Unlocking the mysteries: Challenges on the ground as Indonesia seeks to restore ancient Sumatra temple complex
JAMBI, Sumatra: In the canopied peatlands of a low-lying plain in Sumatra, Indonesian archaeologists have been surveying more than 100 sites said to contain the ruins of an ancient civilisation.
So far, they have uncovered Buddhist temples and religious structures along with numerous artefacts scattered along the Batang Hari River in the Muaro Jambi region.
These structures and compounds – built between the 7th and 13th century and connected to one another via a system of canals and footpaths – were found within a 39 sq km area, the size of a small city.
Indonesian scientists believe that Muaro Jambi was once a thriving civilisation and possibly the capital of the ancient Srivijaya Kingdom, which ruled over much of Sumatra for six centuries.
The Muaro Jambi area was also referenced in a number of ancient texts as a place where thousands of Buddhist scholars from different parts of Asia came to study.
If scientists can confirm these theories, Muaro Jambi could well be one of the biggest and most important religious complexes in Southeast Asia.
“This was a very important place at the time,” said Asyhadi Mufsi Sadzali, an archaeology lecturer from Jambi University.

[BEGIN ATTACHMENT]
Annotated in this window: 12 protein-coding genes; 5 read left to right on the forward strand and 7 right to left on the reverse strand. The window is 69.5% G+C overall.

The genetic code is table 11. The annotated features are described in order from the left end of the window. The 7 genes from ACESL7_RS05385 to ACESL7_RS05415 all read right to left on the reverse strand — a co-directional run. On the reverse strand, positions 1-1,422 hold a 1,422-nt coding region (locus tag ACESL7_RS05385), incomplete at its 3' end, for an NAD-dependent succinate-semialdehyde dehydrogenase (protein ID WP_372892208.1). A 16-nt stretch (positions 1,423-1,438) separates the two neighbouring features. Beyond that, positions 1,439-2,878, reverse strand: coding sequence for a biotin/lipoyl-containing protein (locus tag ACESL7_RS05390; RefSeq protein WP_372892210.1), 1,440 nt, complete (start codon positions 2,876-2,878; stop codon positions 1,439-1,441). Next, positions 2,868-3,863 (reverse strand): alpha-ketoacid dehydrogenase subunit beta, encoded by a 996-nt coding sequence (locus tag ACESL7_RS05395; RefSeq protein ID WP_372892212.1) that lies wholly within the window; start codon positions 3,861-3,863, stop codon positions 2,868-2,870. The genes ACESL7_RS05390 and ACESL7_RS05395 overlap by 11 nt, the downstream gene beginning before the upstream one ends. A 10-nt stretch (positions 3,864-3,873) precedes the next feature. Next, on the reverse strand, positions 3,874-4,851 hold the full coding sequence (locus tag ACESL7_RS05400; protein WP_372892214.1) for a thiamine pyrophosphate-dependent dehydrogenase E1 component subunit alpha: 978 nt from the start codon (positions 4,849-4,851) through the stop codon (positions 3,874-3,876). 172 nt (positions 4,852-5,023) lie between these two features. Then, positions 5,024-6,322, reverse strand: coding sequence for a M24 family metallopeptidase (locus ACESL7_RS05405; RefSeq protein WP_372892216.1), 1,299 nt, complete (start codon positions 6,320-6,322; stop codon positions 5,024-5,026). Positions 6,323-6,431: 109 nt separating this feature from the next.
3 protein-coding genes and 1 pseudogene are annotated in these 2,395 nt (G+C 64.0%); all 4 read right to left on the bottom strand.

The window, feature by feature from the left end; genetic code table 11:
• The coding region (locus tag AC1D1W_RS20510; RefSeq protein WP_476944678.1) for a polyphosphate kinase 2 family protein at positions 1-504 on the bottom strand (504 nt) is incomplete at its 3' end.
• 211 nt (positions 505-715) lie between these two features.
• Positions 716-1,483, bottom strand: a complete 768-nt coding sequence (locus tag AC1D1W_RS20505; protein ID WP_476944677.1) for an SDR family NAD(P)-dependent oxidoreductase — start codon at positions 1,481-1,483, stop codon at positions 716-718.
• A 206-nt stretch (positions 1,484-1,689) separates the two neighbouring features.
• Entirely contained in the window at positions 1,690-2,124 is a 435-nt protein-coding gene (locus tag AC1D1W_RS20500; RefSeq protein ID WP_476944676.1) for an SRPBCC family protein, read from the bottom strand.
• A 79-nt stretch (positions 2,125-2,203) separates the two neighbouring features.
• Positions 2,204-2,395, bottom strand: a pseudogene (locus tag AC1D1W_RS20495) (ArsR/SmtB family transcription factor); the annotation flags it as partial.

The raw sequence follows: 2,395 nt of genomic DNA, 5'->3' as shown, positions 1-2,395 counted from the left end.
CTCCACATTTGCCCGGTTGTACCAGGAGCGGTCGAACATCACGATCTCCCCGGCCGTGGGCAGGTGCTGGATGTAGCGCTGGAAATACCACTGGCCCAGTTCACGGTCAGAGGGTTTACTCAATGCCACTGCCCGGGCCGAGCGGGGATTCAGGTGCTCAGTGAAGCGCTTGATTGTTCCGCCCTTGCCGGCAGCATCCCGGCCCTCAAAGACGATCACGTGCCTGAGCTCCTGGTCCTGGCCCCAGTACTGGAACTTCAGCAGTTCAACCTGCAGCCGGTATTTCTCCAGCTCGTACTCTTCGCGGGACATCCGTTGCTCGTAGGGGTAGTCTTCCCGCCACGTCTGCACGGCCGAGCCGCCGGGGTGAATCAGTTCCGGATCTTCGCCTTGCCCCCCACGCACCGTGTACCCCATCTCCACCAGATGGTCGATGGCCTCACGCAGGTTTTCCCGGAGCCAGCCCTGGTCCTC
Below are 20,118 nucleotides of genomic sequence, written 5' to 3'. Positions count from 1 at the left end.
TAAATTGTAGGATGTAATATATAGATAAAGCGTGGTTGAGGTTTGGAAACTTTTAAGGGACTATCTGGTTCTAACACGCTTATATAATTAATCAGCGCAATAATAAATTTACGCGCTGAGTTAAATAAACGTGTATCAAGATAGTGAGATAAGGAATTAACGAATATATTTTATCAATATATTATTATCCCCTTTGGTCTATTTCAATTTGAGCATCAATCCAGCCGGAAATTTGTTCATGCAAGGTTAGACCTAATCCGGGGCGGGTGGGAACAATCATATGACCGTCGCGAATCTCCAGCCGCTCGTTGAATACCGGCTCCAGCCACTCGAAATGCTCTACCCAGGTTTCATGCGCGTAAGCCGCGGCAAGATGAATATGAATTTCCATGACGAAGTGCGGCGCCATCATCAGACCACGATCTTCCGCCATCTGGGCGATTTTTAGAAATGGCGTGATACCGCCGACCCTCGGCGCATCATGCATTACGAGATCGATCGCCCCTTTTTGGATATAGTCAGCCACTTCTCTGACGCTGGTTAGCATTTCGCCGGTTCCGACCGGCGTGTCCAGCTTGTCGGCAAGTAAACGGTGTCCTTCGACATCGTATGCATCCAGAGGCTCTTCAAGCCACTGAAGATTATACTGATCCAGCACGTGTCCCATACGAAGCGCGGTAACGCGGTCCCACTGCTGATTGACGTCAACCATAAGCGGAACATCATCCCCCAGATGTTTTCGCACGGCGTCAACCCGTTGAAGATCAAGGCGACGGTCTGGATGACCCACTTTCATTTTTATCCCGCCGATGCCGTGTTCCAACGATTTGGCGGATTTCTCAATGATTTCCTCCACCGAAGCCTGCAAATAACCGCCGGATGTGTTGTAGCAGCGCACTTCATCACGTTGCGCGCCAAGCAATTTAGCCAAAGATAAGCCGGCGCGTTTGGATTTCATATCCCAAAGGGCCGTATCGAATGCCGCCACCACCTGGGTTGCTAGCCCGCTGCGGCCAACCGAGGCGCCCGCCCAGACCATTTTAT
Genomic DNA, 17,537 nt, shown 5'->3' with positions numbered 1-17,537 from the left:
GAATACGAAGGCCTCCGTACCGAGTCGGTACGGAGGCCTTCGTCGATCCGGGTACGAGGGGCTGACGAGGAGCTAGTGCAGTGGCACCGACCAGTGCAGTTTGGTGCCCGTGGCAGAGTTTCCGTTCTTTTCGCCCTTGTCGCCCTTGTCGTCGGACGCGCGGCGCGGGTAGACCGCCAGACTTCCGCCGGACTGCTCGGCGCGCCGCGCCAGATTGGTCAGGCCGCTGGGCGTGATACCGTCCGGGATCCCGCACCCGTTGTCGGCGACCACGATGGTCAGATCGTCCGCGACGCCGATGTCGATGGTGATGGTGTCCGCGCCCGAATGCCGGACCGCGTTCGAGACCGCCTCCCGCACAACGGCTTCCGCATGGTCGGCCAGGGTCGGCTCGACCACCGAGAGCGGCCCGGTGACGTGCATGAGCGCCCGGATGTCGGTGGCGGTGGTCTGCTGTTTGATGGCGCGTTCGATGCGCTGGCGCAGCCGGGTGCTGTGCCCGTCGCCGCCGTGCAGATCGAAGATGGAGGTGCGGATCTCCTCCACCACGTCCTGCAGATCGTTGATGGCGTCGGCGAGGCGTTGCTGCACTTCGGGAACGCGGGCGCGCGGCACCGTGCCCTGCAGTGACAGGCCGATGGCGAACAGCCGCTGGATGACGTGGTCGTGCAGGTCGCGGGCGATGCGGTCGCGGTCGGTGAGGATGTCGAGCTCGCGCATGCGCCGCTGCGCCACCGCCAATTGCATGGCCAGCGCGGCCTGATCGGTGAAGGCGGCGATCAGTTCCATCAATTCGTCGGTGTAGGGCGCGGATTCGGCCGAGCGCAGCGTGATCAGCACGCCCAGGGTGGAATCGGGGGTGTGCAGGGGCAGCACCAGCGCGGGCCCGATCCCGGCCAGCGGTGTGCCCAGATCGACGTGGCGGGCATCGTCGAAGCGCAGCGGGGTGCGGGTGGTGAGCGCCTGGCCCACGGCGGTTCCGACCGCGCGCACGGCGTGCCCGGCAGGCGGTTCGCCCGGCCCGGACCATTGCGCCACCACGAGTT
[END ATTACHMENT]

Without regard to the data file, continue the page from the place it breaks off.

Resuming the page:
But despite its vastness and historical significance, not many people have heard – let alone visited – the Muaro Jambi temple complex, including Indonesians themselves.
The Jambi provincial government is determined to change this and put Muaro Jambi on the map as one of the country’s top tourism hotspots. But there are many hurdles before this goal is achieved.
For one, the temples and religious structures in Muaro Jambi lack the captivating details found in Java’s Borobudur or Cambodia’s Angkor Wat, both of which serve as tourist magnets and icons.
Instead, the structures found in Muaro Jambi are smaller in scale, fashioned out of bricks into simple geometric form. Intricate stone carvings are not commonly found throughout the complex.
Indonesia is hoping that World Heritage status from UNESCO would bring much-needed attention and investment into the area.
However, more than 13 years after the government first applied for the status, Muaro Jambi is still in the first phase of the five-stage nomination process with no clear roadmap on when it will progress on to the next stage.
A SPECIAL PLACE
For those involved in unlocking the mysteries of the Muaro Jambi complex, it has been a slow and deliberate process.
Of the 101 mounds surveyed by archaeologists, only 24 have been excavated since the complex was first discovered by British soldiers in 1824. Due to funding constraints, only eight mounds have been fully restored and are now open to the public.
One of the restored temples is Kedaton, believed to be the location where Buddhist monks from across Asia were trained.
“Those who were trained here were no ordinary (Buddhist) monks,” archaeologist Sadzali said. “There are theories that this place was where the teachers were trained.”